Invest now to encash India’s peaking demographic dividend
The Economic Survey, tabled in Parliament one day before the presentation of the Union Budget, is a report card on the economy and also carries forecasts for the next year. In recent years, it also contains analytical treatment and the basis for economic reforms, both completed and pending. The treatment is very lucid and academically sound. Many observers feel that the Survey often acts as a harbinger of policies to come. This year, too, the Survey does not fail to impress. It contains a solid 25-page chapter on demonetisation, probably the first such definitive account from the government, on the costs and benefits of the big bang measure of November.
The peculiar thing about India is that the ratio of working age to non-working age people (the dependency ratio) is not as high as other East Asian economies or even China at their peak. So China’s peak at 2.4 was already over by 2010. China is now ageing. India’s peak is at only 1.7 but this will remain for a long time. So India can enjoy the demographic advantage well up to 2040.
The Survey is organised into 14 chapters spread over nearly 400 pages, covering virtually all aspects of the economy and economic policies. One particular segment, which follows the preface of the Survey, is called “Eight Interesting Facts About India” and includes facts, about the demographic dividend. India’s working age population is increasing; the average age of the country will remain young for a long time, and lead to great advantage for the economy. Having a much higher share of working age people in the population, the so called demographic dividend, is something other countries went through. It is now India’s turn.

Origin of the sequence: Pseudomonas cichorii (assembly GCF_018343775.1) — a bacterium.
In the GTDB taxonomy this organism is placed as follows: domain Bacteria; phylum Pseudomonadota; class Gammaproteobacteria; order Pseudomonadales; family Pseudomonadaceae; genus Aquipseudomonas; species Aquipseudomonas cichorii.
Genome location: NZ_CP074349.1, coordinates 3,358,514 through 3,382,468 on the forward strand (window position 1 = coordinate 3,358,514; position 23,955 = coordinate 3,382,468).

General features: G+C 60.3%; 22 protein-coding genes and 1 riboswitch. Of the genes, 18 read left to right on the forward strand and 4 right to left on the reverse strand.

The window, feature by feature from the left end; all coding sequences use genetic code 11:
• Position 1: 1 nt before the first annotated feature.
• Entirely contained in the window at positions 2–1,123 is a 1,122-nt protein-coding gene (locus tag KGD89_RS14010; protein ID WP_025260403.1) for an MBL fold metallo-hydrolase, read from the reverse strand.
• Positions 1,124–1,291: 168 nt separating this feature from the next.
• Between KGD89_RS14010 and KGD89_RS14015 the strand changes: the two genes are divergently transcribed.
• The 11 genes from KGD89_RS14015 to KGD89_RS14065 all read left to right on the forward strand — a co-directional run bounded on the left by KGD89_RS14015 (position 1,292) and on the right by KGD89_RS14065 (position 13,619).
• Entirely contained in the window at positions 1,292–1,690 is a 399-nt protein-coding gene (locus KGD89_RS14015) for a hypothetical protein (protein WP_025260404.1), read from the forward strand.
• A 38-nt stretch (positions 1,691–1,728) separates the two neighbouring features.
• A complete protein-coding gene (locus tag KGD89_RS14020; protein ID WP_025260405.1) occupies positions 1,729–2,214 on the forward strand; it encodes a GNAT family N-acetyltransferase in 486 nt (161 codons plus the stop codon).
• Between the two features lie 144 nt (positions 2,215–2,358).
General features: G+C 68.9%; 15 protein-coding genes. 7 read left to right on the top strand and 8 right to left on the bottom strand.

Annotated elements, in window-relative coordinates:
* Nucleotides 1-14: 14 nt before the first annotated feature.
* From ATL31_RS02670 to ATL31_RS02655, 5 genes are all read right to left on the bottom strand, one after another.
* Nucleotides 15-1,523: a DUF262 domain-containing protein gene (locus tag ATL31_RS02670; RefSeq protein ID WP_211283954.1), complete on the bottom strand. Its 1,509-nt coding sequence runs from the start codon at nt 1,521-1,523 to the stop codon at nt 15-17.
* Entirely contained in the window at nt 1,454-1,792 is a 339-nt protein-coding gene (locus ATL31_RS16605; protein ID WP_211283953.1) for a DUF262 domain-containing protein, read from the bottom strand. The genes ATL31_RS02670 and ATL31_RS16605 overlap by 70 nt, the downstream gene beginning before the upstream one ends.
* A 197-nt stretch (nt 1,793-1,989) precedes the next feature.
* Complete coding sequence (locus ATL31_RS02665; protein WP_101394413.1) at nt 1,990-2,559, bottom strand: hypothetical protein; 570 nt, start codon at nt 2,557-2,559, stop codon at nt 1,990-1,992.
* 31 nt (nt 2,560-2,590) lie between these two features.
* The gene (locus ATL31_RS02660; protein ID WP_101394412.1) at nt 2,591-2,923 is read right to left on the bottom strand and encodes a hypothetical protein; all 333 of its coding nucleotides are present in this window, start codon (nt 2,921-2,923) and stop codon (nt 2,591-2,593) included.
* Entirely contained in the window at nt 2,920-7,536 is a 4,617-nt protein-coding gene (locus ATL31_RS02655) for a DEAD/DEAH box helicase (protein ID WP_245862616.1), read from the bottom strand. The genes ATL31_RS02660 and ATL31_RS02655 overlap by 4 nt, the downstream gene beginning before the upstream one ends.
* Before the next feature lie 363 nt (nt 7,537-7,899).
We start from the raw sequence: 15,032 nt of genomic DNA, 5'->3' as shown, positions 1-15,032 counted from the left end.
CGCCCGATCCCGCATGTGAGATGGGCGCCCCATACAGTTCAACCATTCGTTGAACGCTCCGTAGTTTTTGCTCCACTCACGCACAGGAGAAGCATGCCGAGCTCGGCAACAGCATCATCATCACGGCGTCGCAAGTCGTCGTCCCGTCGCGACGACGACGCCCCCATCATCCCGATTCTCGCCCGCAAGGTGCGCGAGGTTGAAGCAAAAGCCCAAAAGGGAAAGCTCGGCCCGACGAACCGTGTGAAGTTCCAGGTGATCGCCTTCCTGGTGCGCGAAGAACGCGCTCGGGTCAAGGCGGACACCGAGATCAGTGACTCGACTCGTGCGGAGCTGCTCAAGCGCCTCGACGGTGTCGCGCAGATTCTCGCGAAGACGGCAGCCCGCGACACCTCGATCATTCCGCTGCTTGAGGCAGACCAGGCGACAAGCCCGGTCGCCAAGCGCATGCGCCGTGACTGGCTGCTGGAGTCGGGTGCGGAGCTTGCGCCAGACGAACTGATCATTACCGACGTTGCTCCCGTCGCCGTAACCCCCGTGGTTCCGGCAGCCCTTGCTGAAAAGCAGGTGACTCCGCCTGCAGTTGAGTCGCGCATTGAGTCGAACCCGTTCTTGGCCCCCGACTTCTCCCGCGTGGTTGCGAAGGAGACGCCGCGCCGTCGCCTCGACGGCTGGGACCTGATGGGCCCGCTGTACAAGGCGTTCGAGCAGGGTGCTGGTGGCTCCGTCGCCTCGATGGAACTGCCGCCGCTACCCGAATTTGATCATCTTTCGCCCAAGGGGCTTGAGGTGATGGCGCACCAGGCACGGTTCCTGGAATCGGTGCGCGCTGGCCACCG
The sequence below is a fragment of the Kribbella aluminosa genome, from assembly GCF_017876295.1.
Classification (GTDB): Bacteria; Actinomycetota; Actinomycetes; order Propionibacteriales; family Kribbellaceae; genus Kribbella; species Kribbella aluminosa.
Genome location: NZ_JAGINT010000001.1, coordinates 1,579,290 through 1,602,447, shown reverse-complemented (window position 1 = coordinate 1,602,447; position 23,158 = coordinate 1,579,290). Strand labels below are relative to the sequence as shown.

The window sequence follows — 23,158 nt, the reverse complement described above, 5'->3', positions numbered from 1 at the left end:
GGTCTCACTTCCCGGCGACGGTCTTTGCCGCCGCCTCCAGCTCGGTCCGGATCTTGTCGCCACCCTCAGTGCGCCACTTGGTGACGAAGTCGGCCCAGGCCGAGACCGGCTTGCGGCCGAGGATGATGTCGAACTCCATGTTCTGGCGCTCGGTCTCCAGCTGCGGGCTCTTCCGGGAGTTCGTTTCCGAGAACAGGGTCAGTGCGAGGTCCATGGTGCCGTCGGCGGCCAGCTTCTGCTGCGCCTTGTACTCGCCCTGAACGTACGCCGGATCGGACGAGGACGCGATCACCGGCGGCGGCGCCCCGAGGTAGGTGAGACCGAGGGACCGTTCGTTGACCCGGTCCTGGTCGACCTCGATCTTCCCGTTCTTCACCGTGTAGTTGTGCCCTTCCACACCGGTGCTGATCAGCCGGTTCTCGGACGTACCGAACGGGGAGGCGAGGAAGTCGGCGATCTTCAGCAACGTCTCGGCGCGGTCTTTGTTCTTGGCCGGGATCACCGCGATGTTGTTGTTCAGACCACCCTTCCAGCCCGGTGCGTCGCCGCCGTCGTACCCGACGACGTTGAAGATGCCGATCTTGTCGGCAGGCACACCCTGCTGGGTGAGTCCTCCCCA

This section of the survey is an eye-opener even for seasoned students of the Indian economy. These eight interesting facts are as follows. Firstly the magnitude of internal migration in search of jobs is much greater than is popularly imagined. Second is the fact that India’s ranking by international rating agencies, is rather odd, if not patently unfair. It is not a well-known fact that India’s rating on the eve of its 1991 crisis was actually higher than after ten years of solid economic reforms! The third fact is a stark picture of regional mis-targeting of social spending. The districts accounting for 40 per cent of India’s poorest receive only 29 percent social spending. They should in fact be getting disproportionately more. Fourth is the divergence between voters and taxpayers. In a country like Norway, for every 100 voters, there are 100 people who pay income tax. In India for every 100 voters there are only seven taxpayers. The fifth interesting fact is about India’s demographic dividend. The sixth is India’s rather remarkable openness, both externally (in its trade to GDP ratio) and internally (trade across state boundaries).